The influential essay "Two Problems in the History of Indian Buddhism: The Layman/Monk Distinction and the Doctrines of the Transference of Merit" (reprinted as chapter 2 of this volume) clearly exemplifies the pattern of Schopen's work. He starts by arguing (contra the presupposition of many of his predecessors) that there is little basis for taking the Pāli canon as reflecting anything like the state of practice at an early point in history. He then goes on to show (on the basis of donative inscriptions that are much more reliably datable indicators of what was happening on the ground) that, contrary to what the "canon" would lead us to expect, it was in fact chiefly monks and nuns who sponsored the production of cultic images. This evidence calls for the recognition that "from its first appearance in inscriptions, the Mahāyāna was a monk-dominated movement" (p. 32); that "not only was the image cult overwhelmingly a monastic concern, it was also, on the basis of the available information, a monastically initiated cult" (p. 32); and that, "All of ... [the] monks [involved] were doctrinal specialists, and they were all actively engaged in and concerned with popular cult practice" (p. 33).

    In this way, Schopen persuasively argues against the time-honored conviction that such cultic practices must surely have been instigated by the laity. But note that Schopen himself emphasizes that the monks and nuns involved in such activities were "doctrinal specialists." He wants to emphasize this since he wishes (appropriately) to discourage us from supposing that only the non-literate or non-scholastic among the professional religious could have been active in, say, image cults. And he is surely right thus to discourage us. However, he seems to want both to call these participants "doctrinal specialists" and to insist that they knew nothing of "official" doctrine. This is particularly clear in Schopen's programmatic essay, "Archaeology and Protestant Presuppositions in the Study of Indian Buddhism" (reprinted as chapter 1). The "Protestant presupposition" in question is that the study of Buddhism involves only the study of Buddhist texts. According to Schopen, though, it is important to remember that the textual material favored by traditional scholars "records what a small, atypical part of the Buddhist community wanted that community to believe or practice" (p. 1). Such scholastic texts as have taken center stage in Buddhist studies "may not even have been known to the vast majority of practicing Buddhists -- both monks and laity. It is axiomatically assumed that the texts not only were known but were also important, not only were read but were also fully implemented in actual practice" (p. 2).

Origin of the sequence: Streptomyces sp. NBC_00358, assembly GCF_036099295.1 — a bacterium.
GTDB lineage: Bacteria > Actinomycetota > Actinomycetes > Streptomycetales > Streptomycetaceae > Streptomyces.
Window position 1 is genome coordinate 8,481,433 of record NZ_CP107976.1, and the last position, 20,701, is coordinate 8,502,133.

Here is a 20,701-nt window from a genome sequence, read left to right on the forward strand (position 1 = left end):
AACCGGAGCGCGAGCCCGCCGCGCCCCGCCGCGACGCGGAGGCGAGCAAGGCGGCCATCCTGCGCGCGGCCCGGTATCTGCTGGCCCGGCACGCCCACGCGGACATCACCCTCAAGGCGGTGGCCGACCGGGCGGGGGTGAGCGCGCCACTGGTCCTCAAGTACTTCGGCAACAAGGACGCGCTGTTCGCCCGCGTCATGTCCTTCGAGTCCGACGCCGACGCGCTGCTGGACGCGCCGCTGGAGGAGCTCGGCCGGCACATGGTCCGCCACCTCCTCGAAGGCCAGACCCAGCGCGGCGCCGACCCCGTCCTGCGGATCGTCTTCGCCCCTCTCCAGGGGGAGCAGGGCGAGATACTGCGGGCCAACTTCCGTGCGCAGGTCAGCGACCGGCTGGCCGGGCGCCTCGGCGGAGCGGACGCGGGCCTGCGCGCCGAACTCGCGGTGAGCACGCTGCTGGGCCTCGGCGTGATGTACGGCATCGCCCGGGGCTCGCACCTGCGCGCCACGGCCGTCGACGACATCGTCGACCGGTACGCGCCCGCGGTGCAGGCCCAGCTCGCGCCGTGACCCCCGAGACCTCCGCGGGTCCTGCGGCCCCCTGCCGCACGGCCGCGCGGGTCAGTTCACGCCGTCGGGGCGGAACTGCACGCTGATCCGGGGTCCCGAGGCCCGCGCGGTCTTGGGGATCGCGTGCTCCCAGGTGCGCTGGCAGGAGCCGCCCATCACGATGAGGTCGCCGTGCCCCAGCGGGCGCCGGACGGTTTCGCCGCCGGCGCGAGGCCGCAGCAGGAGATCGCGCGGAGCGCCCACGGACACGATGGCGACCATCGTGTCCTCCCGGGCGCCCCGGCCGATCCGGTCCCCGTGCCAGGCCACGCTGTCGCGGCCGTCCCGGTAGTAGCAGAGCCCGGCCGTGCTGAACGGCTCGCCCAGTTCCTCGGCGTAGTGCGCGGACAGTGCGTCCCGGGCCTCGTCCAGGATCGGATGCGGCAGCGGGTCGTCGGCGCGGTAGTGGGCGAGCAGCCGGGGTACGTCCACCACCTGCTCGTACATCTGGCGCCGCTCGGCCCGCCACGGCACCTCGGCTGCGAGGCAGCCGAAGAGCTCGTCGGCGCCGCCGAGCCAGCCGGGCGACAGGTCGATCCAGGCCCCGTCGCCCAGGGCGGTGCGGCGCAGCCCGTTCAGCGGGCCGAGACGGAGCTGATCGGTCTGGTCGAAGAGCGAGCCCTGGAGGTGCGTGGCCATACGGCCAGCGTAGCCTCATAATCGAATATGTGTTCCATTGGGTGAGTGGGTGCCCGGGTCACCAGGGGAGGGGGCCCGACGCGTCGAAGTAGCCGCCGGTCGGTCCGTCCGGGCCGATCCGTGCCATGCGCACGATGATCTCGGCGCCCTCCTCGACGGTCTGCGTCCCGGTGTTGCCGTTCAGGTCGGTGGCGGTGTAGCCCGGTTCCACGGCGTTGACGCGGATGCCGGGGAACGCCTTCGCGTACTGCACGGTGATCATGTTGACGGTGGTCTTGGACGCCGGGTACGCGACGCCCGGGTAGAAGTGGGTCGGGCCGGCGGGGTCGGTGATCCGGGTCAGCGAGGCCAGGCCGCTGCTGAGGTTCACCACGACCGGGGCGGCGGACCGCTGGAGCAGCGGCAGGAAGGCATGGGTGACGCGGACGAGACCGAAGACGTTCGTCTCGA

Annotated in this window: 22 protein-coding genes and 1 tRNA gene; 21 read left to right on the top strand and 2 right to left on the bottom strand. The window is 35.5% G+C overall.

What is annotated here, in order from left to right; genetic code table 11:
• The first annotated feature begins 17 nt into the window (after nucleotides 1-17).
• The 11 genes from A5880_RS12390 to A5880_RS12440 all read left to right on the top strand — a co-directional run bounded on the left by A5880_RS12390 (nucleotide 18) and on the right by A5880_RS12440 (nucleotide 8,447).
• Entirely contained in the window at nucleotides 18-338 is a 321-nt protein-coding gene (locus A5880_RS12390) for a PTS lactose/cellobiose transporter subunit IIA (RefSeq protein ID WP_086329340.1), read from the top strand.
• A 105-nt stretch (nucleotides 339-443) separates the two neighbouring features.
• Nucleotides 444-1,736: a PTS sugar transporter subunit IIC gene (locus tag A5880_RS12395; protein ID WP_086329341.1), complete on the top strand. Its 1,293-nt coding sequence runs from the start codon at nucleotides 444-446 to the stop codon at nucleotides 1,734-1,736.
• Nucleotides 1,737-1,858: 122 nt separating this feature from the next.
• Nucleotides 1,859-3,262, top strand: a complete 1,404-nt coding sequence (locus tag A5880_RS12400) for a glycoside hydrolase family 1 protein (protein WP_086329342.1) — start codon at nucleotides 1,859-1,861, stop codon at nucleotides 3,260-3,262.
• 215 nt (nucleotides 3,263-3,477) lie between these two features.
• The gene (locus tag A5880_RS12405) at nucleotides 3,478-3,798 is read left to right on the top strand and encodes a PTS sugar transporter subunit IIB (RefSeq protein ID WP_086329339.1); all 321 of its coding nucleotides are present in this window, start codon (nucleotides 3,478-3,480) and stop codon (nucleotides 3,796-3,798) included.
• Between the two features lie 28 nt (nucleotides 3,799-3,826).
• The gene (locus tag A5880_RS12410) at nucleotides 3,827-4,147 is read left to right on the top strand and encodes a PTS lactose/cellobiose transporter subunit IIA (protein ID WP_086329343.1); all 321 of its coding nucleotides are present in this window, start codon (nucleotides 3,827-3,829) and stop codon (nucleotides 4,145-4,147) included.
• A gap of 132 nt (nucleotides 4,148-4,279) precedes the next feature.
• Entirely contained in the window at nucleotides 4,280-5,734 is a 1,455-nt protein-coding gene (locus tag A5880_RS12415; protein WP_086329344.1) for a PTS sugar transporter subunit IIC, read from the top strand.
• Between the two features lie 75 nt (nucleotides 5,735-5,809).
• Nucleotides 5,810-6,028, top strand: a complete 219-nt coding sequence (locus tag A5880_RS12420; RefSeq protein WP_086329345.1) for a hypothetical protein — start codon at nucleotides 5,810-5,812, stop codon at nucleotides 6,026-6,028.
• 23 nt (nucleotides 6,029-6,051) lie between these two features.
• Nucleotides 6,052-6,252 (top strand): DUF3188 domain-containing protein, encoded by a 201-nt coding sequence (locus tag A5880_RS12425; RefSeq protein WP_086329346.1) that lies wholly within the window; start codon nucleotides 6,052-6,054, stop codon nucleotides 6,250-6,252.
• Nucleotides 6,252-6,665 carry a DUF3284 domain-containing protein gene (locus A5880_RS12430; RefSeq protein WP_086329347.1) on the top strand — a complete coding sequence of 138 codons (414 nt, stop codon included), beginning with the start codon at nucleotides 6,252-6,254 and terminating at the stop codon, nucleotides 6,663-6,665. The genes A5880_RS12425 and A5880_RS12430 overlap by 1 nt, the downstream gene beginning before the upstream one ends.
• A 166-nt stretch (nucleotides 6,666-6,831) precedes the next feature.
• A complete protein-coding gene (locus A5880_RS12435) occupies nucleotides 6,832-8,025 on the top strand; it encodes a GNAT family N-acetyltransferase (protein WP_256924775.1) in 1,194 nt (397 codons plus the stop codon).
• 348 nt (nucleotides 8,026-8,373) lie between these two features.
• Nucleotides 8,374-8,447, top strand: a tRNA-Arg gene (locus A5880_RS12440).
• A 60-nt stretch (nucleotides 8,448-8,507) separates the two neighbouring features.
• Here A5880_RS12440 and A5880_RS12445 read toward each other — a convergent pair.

If Schopen's predecessors have taken it as "axiomatic" that Buddhist texts unproblematically reflect Buddhist practice (and too often, no doubt, they have), Schopen almost seems to take it as axiomatic that, where texts and practice seem to disagree, there must simply have been no knowledge of the textual tradition. It seems to me that the more interesting possibility (and the one we are more entitled to entertain) is that both practices and texts coexisted, but that despite our sense of frequent contradiction between these, no cognitive dissonance was involved for Indian Buddhists. Perhaps, that is, it is only modern Buddhologists who have made